EUGENE, Ore. : Tokyo Olympic silver medallist Fred Kerley won the men's 100 metres at the U.S. championships in a dominant 9.77 seconds on Friday, with Melissa Jefferson stunning the women's field in a scorching, wind-aided 10.69.
Kerley exploded down the stretch at Eugene, Oregon's Hayward Field to punch his ticket to the world championships, with Marvin Bracy and Trayvon Bromell finishing second and third, respectively, in 9.85 and 9.88.
"It's all about pacing and training and stuff and continuing to do what I've got to do," said Kerley, who earlier in the day produced a world-leading 9.76 in the semi-final race.
Kerley, who is now tied with Coleman and Bromell as the sixth-fastest performer of all time, said he was targetting eight-time Olympic gold medallist Usain Bolt's record in the distance.
"You don't go for the second place, you're trying to go for the top dog," he said.
It was sweet redemption for Bracy, who fell short of making the Tokyo team a year ago at the same track.
"To go through the rounds and make the team, my first world championship team ever, is a blessing," he said.
World champion Christian Coleman, who returned to action in January after serving an 18-month suspension for breaching anti-doping whereabouts rules, did not run in the final and has a wildcard entry for the worlds.
Jefferson finished three hundredths of a second ahead of favourite Aleia Hobbs in the women's race, a remarkable rebound from her disappointing eighth-place finish at the National Collegiate Athletic Association (NCAA) championships, and credited her religious faith with guiding her turnaround.
"Two weeks I wasn't really happy with the results (at NCAAs)," said Jefferson, the indoor 60 metres collegiate champion. "I had to step back and realize who's really in control. He's in control of what I may endure in this life."
Twanisha Terry finished third in 10.74.
The top three finishers in Eugene, who meet certain qualifying standards, and reigning global title-holders advance to the first world championships to be held in the United States at the same track, starting on July 15.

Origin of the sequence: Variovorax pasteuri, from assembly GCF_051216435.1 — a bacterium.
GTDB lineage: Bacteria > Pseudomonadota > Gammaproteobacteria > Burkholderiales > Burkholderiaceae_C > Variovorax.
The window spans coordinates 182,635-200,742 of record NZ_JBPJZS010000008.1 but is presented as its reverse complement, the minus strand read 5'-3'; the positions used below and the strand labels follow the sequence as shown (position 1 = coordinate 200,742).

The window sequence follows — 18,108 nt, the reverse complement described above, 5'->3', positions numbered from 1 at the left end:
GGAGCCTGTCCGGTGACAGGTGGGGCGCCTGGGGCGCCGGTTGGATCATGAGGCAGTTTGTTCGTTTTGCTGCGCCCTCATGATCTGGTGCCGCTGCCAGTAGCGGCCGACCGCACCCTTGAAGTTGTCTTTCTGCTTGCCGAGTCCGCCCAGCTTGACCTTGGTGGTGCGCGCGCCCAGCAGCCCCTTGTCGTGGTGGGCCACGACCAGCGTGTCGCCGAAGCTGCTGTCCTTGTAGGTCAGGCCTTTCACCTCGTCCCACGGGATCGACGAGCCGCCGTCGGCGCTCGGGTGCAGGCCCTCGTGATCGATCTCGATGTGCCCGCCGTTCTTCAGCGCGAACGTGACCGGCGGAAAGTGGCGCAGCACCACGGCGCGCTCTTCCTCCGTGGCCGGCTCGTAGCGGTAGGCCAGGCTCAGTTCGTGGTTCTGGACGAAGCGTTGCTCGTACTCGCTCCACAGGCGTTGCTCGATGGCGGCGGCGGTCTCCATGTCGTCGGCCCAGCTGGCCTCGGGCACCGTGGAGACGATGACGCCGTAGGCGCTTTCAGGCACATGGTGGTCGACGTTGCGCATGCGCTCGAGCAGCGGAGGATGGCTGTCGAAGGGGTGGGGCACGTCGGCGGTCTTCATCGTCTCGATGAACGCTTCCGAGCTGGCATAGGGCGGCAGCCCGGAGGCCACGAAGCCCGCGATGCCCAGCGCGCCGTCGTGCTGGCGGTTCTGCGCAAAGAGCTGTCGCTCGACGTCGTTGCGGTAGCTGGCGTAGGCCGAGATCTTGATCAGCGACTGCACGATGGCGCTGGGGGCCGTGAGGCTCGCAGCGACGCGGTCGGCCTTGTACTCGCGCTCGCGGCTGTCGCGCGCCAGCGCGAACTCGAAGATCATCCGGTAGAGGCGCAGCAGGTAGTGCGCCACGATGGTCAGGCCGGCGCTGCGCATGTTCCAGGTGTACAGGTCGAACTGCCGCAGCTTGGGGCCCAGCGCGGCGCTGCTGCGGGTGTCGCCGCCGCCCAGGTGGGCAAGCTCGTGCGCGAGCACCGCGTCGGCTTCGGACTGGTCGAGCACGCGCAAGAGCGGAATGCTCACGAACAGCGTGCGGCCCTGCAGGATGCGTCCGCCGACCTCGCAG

World record-holder and Tokyo gold medallist Sydney McLaughlin clobbered her 400 metres hurdles semi-final heat in 52.90, more than two seconds ahead of her competitors.
"I've just been praying that God would really show me how to run free and have fun and I really can just only credit it to him," she said.
Tokyo Olympian Anna Cockrell and Rio bronze medallist Ashley Spencer also advanced, while reigning world champion Dalilah Muhammad was absent due to injury.
Competing in her final national championships, Allyson Felix also got through to Saturday's final.
"It's been an interesting year but so good to be here one last time," said the 36-year-old, America's most decorated Olympic track and field athlete.
Tokyo relay gold medallist Michael Norman was the fastest on the men's side in 44.28.
World record-holder and Tokyo silver medallist Kendra Harrison had the second-fastest performance in the women's 100 metres hurdles (12.47) semi-finals, behind 25-year-old Alaysha Johnson (12.41). Defending champion Nia Ali also advanced.
Olympic and world silver medallist Rai Benjamin was the fastest across the men's 400 metres hurdles preliminary heats in 48.41.
Emma Coburn, who finished second on the podium at the 2019 worlds, and Tokyo silver medallist Courtney Frerichs advanced in the 3,000 metres steeplechase.
In the field events, Tokyo gold medallist Valarie Allman handily won the discus with a 66.92-metre throw while twice world silver medallist Sandi Morris won the women's pole vault with a world-leading 4.82 metres.
World bronze medallist Vashti Cunningham won the women's high jump with 1.93 metres.
World record-holder Ryan Crouser won the men's shotput with a world-leading 23.12 defending world champion Joe Kovacs finishing second.
Rayvon Grey won the men's long jump with a personal-best 8.19 metres.
(The story refiles to fix grammar in second para.)